The X-Wing

xwingyavin
T-65Bs in formation near Yavin

The X-Wing is one of the most common starfighters in use by the Rebel Alliance and the Resistance. Since the early days of the Rebellion, the ship has filled many roles, from space superiority fighter to ground attack. It has gone through many upgrades over the years, progressing from the powerful but angular T-65B to the sleek, shark-like T-70 and T-85.

While it bears a passing resemblance to the real-world F-16, the X-Wing has more in common with the Vought F4U Corsair family of fighter aircraft. The F4U-1 was originally designed as a carrier-borne fighter, but due to problems with cockpit visibility and inadequate landing procedures, it was removed from carrier duty and soon gained fame as a land-based fighter. Similarly, T-65B X-Wings in A New Hope take off from Yavin 4 to attack the Death Star.

T-70s about to engage First Order forces on Takodana
F4U Corsairs on board an aircraft carrier during the 1950s

By the time of The Force Awakens, the T-65B has been replaced by the T-70 in Resistance service and the T-85 in New Republic service—very similar to the Corsair’s development from a high-performance fighter into a versatile fighter-bomber. The Rebellion use the T-65Bs to attack the Death Star with proton torpedoes, and the T-70s of the Resistance hit Starkiller Base with more conventional bombs. Also, both the X-Wing and the Corsair have long service histories with various factions—X-Wings were still being used 30 years after the Battle of Endor, and Honduras finally retired their last Corsairs in the late 1960s.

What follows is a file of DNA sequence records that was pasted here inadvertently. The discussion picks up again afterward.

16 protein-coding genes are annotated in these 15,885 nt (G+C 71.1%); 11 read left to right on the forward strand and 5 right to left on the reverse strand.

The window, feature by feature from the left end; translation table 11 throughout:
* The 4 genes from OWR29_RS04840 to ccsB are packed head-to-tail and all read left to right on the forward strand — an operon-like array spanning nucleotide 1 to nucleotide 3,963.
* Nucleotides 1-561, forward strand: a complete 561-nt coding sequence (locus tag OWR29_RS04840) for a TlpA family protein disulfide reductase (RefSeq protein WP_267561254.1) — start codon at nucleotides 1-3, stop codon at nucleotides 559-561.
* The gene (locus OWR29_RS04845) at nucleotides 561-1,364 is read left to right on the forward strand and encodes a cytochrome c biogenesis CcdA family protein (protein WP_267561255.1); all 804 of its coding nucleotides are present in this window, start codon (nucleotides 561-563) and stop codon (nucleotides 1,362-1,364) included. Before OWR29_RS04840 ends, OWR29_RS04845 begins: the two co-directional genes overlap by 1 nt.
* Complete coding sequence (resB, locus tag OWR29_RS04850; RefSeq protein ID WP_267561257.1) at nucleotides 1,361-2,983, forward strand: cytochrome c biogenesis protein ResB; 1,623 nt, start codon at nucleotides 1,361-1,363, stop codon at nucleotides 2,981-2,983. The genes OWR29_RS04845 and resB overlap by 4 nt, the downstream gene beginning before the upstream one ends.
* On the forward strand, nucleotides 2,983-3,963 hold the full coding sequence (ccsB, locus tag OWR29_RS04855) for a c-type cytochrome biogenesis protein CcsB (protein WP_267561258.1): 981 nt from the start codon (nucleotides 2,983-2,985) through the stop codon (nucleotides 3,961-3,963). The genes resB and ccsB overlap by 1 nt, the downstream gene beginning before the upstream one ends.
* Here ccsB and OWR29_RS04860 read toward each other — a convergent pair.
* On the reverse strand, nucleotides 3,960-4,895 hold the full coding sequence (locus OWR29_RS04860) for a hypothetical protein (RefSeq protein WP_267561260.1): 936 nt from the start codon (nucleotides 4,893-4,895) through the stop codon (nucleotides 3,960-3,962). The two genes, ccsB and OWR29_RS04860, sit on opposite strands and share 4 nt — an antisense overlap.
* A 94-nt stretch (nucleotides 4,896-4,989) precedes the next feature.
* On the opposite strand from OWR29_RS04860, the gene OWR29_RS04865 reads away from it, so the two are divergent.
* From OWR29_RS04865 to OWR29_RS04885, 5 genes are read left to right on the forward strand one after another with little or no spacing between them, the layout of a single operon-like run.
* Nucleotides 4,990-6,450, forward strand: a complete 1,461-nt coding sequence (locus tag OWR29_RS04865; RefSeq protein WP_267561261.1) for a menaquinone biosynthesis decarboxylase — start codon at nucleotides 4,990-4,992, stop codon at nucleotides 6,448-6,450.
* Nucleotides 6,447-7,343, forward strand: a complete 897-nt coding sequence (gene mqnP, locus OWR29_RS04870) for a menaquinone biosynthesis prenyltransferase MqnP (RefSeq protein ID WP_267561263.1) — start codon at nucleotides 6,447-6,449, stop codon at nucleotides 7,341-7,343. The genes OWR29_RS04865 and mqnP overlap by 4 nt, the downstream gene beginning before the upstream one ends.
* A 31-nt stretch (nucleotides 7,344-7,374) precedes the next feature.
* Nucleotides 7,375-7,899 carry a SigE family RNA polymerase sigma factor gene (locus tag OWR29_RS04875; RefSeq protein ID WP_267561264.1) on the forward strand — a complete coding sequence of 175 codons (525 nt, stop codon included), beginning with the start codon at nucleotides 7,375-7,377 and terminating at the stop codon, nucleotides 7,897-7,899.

T-70s dive-bombing Starkiller Base

The TIE Fighter

A TIE/LN dogfighting a T-65B X-wing

The Twin Ion Engine Fighter is another iconic ship from the Star Wars universe, and unsurprisingly, it too has its roots in the real world. The TIE in all it’s variants primarily served as a pure starfighter against the ships of the Rebel Alliance, but it also made a passable ground attack platform in a pinch. The closest equivalent to the TIE/LN would be the Japanese A6M Zero fighter.

An airworthy A6M3 Zero at an airshow

Both aircraft were known for their extreme agility and speed as well as their fragility in combat. They both lacked protection for their pilots—in the case of the Zero, it did not have self-sealing fuel tanks or sufficient armor, and in the case of the TIE, it lacks shields and life support systems. In addition, the Mining Guild uses a sub-variant that resembles the A6M model 32 with its clipped wingtips. While both enjoyed increased maneuverability, it came at the cost of decreased stability and combat capabilities. In the case of the Zero, the restructuring of the wing also resulted in a loss of fuel storage and range, restricting the model 32 to interceptor duties.